Private equity professionals are predicting an imminent robot uprising. Seemingly in contrast to what we have said on the subject, over 90 percent of private equity firms believe AI will disrupt their sector by 2024, according to a report by Intertrust.
There is “disruption” and there is disruption; whether these survey respondents saw the private equity industry undercut or turned upside down – in the way that video rental shops or active asset management has been – is not entirely clear. They may simply mean “make dramatically more efficient.” Indeed, 56 percent of respondents say they see the greatest impact of digital innovation in their back-end facilities, with 59 percent predicting this will be the case in five years. This is the type of impact that foresees a leaner, more profitable industry, not really a disrupted one.
AI is already at work in the industry. For example, BDO told us this week they have a program that will predict how long employees will stay at a portfolio company and when they will leave. In the finance function, some more mundane tasks – like processing invoices – will very soon be taken over by robots, leaving finance staff to put their human brains to better use.
It would be an exaggeration, however, to think the revolution is here quite yet. As James Fung, the chief technology officer of Canada-based PE firm, Northleaf Capital tells us, AI technology that can automate finance and operations functions for a private equity firm may be available within the next five years, but it will be unproven. Couple that with the fact that private equity professionals are not the fastest adopters of tech. As one CFO told us back in February when we asked what piece of tech he could not live without: “I still go back to Excel.” It’s cheap – because you already have it – and it can do whatever you want it to, just not by design.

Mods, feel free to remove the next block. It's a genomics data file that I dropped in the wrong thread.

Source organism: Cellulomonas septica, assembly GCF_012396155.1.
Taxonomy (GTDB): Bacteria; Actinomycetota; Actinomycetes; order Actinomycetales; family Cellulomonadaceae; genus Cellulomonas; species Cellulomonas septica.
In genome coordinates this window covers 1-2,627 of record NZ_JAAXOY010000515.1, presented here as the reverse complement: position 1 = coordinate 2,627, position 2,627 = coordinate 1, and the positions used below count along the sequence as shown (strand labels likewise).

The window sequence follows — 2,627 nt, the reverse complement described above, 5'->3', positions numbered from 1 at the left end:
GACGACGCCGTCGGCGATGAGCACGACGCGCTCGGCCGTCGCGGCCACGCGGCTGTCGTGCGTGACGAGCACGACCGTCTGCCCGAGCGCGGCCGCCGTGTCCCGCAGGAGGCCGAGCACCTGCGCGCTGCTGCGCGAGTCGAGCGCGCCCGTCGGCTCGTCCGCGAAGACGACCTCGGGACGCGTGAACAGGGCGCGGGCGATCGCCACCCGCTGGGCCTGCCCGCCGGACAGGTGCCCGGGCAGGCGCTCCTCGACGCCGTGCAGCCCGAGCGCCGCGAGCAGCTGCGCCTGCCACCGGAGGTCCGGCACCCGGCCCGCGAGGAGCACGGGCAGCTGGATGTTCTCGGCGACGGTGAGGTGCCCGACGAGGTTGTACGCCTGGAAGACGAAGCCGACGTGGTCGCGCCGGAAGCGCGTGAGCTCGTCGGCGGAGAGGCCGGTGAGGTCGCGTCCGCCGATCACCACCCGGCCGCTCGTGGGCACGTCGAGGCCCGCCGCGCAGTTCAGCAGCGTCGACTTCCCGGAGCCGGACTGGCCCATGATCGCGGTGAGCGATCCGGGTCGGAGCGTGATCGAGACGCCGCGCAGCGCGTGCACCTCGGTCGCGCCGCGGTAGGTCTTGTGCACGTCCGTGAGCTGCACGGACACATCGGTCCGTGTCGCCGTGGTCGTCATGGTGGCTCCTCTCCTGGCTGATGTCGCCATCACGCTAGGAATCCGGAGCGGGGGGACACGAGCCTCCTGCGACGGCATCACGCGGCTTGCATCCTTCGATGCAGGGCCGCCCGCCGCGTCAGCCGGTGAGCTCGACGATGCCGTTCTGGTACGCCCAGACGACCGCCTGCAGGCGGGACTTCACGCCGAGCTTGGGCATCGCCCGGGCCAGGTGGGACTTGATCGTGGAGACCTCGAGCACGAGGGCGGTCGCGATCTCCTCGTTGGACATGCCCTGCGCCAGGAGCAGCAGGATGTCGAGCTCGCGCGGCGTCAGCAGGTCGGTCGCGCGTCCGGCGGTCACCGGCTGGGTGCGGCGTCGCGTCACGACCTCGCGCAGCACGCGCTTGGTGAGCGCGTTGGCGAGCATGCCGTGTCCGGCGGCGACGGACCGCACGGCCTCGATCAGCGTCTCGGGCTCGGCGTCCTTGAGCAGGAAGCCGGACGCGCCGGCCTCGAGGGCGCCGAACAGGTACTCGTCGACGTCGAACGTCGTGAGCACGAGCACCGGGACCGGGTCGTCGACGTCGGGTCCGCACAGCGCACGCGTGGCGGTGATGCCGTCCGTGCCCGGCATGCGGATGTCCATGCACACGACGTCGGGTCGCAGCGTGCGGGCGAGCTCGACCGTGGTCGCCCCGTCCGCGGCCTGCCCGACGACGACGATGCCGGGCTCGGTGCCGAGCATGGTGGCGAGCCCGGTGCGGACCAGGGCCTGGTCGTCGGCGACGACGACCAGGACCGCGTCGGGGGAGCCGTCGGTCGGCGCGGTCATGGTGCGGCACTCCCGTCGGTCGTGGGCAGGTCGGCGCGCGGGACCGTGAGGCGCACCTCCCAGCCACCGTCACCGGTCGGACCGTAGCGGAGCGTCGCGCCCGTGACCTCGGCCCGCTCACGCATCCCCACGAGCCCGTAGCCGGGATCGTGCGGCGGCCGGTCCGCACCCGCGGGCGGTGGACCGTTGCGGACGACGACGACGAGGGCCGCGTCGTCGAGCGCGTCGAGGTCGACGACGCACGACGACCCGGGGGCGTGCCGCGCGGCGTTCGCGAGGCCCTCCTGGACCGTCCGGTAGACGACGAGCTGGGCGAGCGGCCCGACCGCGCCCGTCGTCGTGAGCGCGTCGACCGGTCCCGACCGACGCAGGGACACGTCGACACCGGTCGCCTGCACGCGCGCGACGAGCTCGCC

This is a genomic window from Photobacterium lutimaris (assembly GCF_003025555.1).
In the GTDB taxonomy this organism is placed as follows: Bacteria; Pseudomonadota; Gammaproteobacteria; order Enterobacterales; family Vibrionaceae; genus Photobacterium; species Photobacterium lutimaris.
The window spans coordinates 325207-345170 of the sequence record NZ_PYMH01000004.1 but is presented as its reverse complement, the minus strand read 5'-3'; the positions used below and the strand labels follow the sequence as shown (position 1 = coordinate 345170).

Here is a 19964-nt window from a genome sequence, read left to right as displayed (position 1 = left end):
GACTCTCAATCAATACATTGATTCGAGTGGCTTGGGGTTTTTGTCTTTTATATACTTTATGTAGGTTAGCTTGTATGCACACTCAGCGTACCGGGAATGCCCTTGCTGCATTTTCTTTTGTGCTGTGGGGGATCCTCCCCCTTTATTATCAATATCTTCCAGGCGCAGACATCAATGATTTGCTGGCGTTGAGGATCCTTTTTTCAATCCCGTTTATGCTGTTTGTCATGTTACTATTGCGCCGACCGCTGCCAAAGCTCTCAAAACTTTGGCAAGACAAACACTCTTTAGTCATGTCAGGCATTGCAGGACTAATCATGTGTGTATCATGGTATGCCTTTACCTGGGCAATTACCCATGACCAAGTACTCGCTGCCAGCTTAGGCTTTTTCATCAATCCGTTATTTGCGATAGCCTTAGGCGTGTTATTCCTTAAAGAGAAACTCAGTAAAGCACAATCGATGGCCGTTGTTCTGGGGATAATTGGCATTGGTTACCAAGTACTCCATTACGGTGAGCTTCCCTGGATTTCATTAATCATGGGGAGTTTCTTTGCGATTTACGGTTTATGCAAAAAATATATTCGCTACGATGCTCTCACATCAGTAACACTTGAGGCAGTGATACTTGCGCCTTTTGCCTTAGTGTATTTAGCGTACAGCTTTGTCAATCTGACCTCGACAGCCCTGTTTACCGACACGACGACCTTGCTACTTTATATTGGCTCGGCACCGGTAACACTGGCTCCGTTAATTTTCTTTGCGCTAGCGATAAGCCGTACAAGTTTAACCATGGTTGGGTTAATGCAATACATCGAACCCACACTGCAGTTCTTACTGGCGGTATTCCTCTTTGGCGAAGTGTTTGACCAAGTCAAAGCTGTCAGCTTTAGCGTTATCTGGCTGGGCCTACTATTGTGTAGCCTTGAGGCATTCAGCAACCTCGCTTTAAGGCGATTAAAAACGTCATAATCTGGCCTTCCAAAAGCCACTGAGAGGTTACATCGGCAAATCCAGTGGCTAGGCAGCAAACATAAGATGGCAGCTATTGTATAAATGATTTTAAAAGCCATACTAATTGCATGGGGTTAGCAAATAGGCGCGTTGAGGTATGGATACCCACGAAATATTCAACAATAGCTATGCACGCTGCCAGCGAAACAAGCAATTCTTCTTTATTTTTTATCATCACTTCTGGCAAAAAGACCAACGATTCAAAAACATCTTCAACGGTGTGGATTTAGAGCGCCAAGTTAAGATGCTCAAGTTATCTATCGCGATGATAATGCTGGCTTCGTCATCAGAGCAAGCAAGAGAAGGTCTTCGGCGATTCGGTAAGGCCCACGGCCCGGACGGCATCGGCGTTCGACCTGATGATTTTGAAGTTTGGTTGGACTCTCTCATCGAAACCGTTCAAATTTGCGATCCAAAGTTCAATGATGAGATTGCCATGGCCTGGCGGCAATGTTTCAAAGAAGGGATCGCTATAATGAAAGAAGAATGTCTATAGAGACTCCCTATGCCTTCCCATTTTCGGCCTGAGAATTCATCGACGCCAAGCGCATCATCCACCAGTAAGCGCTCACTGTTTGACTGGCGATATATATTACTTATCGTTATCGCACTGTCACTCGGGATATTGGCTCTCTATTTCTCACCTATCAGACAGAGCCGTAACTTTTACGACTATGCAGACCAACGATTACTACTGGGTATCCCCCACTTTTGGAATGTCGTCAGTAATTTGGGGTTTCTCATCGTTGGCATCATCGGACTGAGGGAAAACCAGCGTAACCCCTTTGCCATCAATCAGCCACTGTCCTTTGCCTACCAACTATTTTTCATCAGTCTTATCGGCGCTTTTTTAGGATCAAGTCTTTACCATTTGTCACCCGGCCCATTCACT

AI technology is only as good as the data you provide it with, which is probably the biggest hurdle facing the adoption of the technology across the industry. Before firms can take advantage of AI technology, automation processing and robotics, they will have to create a data warehouse or “single source of the truth”. This requires investment in something that may seem low priority for the average mid-market fund. Firms that focus on return on investment may find it difficult to commit to such a project, since it’s difficult to calculate how much would be gained from its implementation.
Despite the hurdles, it’s clear that AI technology as well as machine learning, robotics and other tech will continue to seep its way into the industry. It may take five years or 50 years, but it’s exciting to think of all the possibilities. Will the industry be disrupted? Probably not. Will it be better? Probably.
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